Majority of employees favor semi-retirement with a flexible work schedule

Published 12:00 am Wednesday, February 16, 2022

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As baby boomers continue to reach retirement age, two-thirds (67%) say their company is well prepared to handle their departure. However, less than half of these employees (48%) report their company has an adequate successor in place when the time comes.

One way to help ease this transition is for companies to offer “semi-retirement” to give both workers and businesses more time to prepare.

This is according to a new survey from The Harris Poll commissioned by Express Employment Professionals.

Many U.S. employees changed their retirement plans due to the COVID-19 pandemic with 1 in 5 planning to do so later (22%) and 10% planning to retire sooner. Top of mind when considering when to retire is financial preparedness. The majority (68%) are worried about saving enough for retirement.

To this point, only around 2 in 5 (44%) say they are currently putting aside money for retirement, and nearly a quarter (24%) say planning for retirement is a challenge they face in the workplace. Given this, it is surprising that more than two-thirds of U.S. employees (69%) think they will be prepared financially (i.e., having enough money saved) to retire.

When it comes to retirement, more than 2 in 5 employed boomers (42%) say there are certain benefits their company offers its active employees that entice them to remain employed. More than half (58%) wish their company offered more help for transitioning to retirement and around a third (32%) say planning for retirement is a challenge they’re currently facing, though this has decreased from 2018 (41%).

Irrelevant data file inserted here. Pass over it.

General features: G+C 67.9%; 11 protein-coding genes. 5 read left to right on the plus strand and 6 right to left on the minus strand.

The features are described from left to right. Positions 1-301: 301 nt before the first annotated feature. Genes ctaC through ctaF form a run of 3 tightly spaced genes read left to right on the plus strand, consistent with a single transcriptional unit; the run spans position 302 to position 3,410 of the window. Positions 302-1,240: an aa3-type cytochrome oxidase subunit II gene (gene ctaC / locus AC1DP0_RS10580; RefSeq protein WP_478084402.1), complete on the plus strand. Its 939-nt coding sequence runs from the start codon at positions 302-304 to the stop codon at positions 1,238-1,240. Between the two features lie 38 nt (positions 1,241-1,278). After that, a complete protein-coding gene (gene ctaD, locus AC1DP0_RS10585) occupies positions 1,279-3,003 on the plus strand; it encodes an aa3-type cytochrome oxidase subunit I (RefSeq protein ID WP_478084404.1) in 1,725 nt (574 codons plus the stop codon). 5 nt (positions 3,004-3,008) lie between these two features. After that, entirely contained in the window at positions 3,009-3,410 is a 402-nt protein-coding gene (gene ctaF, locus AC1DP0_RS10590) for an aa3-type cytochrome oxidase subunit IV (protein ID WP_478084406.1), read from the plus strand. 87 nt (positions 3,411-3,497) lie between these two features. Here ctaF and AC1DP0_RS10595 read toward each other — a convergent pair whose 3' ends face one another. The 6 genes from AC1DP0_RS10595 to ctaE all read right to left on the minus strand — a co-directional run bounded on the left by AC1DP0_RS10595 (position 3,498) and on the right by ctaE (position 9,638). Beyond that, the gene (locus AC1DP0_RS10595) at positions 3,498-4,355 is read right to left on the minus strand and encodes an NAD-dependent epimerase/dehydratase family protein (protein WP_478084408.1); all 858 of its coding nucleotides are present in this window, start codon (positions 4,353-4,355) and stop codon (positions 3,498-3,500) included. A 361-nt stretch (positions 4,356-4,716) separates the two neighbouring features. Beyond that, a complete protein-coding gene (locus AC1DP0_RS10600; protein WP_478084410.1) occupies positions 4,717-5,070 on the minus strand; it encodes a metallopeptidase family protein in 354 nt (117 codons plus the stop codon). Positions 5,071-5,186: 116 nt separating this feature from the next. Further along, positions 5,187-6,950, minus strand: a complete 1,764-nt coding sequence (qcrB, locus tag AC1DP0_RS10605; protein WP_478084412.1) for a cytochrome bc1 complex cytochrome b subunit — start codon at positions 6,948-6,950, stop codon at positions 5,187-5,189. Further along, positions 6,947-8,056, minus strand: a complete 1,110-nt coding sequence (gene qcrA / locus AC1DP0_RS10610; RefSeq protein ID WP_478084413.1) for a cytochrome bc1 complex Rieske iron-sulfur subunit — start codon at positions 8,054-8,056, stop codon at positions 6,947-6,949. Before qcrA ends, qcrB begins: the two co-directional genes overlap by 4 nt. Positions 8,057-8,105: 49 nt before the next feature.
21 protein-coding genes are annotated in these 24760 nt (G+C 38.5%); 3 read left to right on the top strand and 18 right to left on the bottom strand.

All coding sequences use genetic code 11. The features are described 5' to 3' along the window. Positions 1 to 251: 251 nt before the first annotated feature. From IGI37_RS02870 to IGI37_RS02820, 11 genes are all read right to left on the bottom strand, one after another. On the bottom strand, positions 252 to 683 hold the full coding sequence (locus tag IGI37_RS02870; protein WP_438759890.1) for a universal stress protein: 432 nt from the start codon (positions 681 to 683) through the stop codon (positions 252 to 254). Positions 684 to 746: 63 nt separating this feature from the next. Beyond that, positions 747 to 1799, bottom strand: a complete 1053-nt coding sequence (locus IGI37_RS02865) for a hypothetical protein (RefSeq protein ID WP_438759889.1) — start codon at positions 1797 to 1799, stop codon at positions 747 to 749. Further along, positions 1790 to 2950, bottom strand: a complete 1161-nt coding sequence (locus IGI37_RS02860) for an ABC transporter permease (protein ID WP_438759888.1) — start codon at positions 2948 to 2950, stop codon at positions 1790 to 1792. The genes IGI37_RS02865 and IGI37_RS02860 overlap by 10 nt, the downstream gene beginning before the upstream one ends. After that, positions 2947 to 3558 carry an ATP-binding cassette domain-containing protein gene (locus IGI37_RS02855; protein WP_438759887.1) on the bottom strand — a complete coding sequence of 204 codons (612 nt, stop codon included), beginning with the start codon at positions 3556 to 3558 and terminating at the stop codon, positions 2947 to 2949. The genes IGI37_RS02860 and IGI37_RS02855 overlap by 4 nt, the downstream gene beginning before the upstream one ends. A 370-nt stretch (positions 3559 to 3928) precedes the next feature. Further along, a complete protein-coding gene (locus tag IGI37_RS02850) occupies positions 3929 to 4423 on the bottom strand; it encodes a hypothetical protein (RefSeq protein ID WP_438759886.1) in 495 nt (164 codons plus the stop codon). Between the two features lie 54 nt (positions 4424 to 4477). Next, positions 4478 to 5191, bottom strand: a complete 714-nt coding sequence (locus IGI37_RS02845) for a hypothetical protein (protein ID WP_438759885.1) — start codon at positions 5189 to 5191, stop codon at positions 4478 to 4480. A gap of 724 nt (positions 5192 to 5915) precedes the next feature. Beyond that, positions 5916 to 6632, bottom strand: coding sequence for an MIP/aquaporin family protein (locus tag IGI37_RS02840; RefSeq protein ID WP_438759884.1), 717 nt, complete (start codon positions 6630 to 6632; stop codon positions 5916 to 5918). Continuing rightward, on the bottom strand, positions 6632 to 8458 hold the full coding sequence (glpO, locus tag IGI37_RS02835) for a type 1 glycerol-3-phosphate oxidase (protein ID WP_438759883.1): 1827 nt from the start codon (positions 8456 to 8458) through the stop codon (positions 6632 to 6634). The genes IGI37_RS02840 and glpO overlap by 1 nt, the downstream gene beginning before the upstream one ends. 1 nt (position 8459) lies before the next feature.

The majority of employees say they’d be likely to partake in semi-retirement, either by having a flexible work schedule (79%), transitioning to a consulting role (66%) or working reduced hours with reduced benefits (59%). However, only around 1 in 5 (21%) say their employer offers semi-retirement.

Instead, another way employers can ease the retirement transition is by bringing former employees back to the company. Nearly half of employees (47%) say their employer has brought retired employees back, either to be a knowledge expert (24%), act as a mentor to current employees (22%) or handle key client relationships (15%).

“One day, we will inevitably lose baby boomers entirely from the workforce, but until then, we can all benefit from their talent and skills while offering them the chance to enjoy semi-retirement,” Express CEO Bill Stoller said.

To read more about the survey results and methodology, visit


William H. “Bill” Stoller is chairman and chief executive officer of Express Employment Professionals, a company that serves the River Region from its Gonzales location.